Can anyone explain how Shakespeare uses structure in his play related to the character of Kate?
3 Answers | Add Yours
Can you explain your question a little bit? What do you mean by structure?
Shakespeare usually followed a standard Elizabethan Five Act Play format when he wrote. In this format, the first act served as the introduction of plot, characters, and scene/setting. The second act contained rising action: those events leading up to the conflict (in a tragedy) or climax (in a comedy). The third act was the conflict/climax; this act represents a turn in power for our central character (described later). The fourth act is falling action: those events leading our central character from that conflict/climax to his or her resolution. And, of course, act five is resolution: what happens to our characters in relation to the plot. Those five acts are all joined by a central character who needs to be intricately involved in all five acts and their specific purposes.
With that in mind, Kate is most likely our central character in TOS (although an argument could be made for Petruchio also). Kate, her shrewishness, and the reason for Baptisa forcing her marriage are introduced to us in Act One (introduction). We see Petruchio meet her as a suitor and his early attempts at "wooing" her for a potential marriage (rising action). In Act three, she is married to Petruchio, and they immediately leave for Petruchio's home (climax, and the change in power from Kate to Petruchio). In Act four, the taming process is in full effect as Petruchio withholds sleep and food among other acts that Kate must accept (falling action). And if Act Five, as the bet reveals to us, Kate is tamed (resolution).
What do you mean by the word "structure"? Do you mean the plotting of the story?
If you mean that (I assumed you do), this Shakespeare comedy follows a standard five acts to tell his play, similar to his other acts like "Macbeth", "Hamlet", "King Lear".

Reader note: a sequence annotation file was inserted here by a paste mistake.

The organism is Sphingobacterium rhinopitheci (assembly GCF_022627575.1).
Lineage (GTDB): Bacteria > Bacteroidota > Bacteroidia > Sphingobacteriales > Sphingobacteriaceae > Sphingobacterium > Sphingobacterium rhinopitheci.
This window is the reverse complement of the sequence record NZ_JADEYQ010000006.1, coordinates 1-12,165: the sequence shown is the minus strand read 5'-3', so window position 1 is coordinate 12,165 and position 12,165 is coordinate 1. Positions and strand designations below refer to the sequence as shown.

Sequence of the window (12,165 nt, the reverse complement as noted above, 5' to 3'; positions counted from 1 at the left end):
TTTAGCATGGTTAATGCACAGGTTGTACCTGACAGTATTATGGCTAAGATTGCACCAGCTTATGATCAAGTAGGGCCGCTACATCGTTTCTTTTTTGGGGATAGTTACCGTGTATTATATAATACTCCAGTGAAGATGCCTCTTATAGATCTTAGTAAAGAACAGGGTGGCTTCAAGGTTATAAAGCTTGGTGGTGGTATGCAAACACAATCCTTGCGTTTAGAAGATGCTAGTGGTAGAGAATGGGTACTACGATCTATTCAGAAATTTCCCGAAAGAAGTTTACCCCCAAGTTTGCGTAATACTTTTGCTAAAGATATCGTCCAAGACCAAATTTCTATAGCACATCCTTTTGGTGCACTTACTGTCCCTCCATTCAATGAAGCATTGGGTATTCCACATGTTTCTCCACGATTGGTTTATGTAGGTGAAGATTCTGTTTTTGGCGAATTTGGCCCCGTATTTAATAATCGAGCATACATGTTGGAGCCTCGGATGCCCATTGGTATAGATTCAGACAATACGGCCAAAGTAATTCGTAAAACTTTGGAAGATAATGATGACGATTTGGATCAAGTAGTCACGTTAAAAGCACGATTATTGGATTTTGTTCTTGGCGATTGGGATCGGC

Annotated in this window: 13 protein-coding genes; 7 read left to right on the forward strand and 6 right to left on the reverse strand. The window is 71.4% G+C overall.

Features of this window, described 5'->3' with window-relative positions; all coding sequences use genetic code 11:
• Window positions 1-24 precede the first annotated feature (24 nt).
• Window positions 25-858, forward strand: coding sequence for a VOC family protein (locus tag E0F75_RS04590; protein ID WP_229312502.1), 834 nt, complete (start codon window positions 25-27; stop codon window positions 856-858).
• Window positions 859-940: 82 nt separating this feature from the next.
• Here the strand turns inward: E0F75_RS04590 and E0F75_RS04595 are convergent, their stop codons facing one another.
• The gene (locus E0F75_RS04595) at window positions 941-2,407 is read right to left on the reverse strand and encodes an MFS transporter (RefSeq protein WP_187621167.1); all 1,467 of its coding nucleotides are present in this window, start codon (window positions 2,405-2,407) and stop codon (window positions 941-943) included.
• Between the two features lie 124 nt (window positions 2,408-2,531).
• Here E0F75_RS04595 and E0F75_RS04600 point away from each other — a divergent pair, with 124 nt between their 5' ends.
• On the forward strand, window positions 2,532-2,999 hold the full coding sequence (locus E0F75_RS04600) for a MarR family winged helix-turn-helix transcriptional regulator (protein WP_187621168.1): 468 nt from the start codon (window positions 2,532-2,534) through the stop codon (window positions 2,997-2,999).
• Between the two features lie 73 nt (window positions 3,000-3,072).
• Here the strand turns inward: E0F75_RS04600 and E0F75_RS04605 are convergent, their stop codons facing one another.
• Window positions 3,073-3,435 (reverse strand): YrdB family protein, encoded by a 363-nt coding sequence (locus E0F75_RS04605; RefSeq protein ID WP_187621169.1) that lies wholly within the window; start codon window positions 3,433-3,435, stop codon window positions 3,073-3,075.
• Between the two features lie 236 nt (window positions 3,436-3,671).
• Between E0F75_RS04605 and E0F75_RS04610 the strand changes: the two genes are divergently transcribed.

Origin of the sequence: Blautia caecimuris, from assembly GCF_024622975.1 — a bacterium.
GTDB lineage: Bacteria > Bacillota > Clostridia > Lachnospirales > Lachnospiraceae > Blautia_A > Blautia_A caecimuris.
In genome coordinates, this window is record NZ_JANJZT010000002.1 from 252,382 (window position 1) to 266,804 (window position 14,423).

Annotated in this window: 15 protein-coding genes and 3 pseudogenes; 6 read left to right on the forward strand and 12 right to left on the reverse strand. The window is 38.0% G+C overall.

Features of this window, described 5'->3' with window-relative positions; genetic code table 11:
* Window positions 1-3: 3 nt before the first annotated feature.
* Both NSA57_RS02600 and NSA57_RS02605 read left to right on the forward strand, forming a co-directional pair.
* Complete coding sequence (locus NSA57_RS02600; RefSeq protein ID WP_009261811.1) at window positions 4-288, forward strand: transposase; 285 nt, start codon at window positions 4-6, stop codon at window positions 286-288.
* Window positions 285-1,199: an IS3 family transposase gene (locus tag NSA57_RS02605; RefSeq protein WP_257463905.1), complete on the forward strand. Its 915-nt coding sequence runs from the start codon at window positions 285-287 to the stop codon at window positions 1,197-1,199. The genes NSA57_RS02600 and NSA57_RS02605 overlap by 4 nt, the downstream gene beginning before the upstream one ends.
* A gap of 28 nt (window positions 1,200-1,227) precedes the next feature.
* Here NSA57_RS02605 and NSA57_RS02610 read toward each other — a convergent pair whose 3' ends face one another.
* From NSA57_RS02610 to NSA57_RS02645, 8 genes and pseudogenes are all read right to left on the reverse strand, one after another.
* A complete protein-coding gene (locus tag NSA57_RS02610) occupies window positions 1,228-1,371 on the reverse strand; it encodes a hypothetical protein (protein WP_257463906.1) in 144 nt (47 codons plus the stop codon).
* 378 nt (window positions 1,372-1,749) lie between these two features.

First, it is the introduction, or the beginning point of the story, which introduces to the new character, Christopher Sly. This chapter also starts the basic necessities of a plot graph- the characterization of the people and the setting. Next, it would be the rising action, meaning a conflict had occurred and action has build up, which introduces yet another new character, Petruchio who devised desperate and repeated attempts to woo kate, the main protagonist of the story and wanted to take her hand in marriage.
Next, the plot thickens and it leads us to the climax, the breaking point of the story, where Petruchio and Kate are finally married and the couple left to live in Petruchio's house.
Next, it would be the falling action, where the conflict is finally coming to a close and everything is going to be all right. In this part, the taming and the brainwashing of Kate had taken a complete process, which also hits the jackpot as the book has the same name. A lot of basic essentials was removed from her and she was make into an animal-type person, who has no freedom from his/her cruel master.
At the end, the resolution begins and the story comes to a complete full stop. In the last part of the story, which is Act 5, Kate was finally "tamed" fully, so concluding the whole story and bringing the chapter to an end.
Join to answer this question
Join a community of thousands of dedicated teachers and students.Join eNotes